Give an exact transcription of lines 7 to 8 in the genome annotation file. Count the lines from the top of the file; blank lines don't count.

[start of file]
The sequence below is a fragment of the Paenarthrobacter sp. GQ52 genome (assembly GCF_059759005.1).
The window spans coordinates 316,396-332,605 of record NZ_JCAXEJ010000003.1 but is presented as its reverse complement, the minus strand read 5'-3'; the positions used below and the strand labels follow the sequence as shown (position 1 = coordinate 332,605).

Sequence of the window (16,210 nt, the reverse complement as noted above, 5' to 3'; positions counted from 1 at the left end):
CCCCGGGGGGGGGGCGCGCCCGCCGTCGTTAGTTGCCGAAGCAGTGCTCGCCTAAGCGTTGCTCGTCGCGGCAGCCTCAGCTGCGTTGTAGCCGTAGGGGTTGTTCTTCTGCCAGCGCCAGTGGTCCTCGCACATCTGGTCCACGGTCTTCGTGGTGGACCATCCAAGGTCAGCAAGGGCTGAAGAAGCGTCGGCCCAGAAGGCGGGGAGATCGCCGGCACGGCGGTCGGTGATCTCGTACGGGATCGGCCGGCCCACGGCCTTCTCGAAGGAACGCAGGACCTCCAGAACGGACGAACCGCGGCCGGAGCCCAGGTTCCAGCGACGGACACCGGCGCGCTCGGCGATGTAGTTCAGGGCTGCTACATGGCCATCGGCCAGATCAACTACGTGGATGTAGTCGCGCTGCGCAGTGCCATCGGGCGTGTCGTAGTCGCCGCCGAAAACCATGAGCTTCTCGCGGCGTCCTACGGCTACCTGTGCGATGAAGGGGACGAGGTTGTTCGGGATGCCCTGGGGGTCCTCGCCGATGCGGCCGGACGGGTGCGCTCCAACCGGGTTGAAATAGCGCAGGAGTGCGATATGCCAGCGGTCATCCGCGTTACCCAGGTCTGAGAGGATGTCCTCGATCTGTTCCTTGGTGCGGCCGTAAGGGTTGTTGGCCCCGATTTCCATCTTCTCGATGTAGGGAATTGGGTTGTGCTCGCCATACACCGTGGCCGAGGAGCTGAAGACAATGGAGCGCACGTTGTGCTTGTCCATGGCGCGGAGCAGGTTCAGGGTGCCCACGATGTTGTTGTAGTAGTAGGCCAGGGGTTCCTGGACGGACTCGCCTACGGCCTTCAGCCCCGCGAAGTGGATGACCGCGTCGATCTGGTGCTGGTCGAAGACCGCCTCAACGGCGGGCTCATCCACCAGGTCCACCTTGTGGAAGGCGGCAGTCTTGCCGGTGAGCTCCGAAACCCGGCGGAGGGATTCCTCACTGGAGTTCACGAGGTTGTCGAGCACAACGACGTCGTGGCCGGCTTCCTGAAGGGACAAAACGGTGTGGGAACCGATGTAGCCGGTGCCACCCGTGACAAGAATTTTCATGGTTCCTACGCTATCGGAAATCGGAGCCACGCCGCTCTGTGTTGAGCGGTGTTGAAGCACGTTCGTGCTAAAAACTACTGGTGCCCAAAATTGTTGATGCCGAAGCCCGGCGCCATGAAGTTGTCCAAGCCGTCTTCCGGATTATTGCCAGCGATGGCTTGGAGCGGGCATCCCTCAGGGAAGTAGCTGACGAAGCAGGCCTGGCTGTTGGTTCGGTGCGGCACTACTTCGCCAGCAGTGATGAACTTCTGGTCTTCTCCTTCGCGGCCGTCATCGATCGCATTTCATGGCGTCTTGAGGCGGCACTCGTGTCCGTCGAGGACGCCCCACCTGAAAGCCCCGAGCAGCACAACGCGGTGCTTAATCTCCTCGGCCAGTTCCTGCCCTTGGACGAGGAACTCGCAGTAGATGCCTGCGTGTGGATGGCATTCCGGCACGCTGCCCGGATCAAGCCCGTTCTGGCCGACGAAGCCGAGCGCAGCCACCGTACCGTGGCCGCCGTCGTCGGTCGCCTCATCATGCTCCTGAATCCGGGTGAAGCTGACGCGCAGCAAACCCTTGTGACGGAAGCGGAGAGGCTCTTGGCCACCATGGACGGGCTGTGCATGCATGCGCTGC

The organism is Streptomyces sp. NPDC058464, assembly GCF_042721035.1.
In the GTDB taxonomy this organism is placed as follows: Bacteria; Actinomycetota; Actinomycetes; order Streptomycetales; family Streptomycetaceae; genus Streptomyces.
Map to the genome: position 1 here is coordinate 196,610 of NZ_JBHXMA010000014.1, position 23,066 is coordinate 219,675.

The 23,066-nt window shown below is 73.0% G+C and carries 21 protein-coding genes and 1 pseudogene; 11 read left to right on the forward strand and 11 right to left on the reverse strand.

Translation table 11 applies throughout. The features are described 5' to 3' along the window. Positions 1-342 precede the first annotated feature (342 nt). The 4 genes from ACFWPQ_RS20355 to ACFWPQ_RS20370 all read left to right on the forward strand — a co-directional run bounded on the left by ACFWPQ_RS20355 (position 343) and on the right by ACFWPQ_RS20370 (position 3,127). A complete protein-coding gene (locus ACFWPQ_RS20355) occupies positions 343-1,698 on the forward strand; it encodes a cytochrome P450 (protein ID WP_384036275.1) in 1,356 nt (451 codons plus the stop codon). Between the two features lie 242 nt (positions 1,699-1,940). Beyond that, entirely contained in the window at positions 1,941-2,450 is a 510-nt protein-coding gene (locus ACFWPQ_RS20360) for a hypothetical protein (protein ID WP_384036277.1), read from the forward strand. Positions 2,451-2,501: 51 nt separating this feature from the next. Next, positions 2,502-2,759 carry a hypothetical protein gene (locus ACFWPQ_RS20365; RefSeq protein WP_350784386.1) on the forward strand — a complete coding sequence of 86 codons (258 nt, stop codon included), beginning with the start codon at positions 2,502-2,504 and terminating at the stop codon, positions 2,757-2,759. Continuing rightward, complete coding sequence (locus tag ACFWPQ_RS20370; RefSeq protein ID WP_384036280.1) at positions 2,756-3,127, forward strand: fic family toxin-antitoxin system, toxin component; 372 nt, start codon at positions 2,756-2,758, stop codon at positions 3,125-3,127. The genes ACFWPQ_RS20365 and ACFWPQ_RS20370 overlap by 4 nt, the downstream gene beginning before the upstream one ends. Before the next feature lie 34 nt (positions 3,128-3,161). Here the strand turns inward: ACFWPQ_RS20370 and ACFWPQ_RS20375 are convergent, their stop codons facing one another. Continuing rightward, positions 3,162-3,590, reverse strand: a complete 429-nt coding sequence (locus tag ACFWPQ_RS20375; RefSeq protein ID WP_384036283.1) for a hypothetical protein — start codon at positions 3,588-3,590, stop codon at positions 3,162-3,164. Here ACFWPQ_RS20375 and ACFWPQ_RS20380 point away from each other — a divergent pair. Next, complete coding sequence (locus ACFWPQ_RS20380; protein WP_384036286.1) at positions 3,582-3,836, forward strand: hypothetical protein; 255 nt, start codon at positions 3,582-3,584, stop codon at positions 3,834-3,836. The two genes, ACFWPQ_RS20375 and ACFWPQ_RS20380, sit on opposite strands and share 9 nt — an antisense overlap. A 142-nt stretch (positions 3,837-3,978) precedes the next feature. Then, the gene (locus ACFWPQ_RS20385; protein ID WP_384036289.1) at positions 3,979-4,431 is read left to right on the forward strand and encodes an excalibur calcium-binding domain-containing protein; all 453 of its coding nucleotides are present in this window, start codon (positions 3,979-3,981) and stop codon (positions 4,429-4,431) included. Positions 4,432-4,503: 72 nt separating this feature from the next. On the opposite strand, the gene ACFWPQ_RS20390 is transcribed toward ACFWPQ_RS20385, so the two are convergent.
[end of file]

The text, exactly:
Map to the genome: position 1 here is coordinate 196,610 of NZ_JBHXMA010000014.1, position 23,066 is coordinate 219,675.

The 23,066-nt window shown below is 73.0% G+C and carries 21 protein-coding genes and 1 pseudogene; 11 read left to right on the forward strand and 11 right to left on the reverse strand.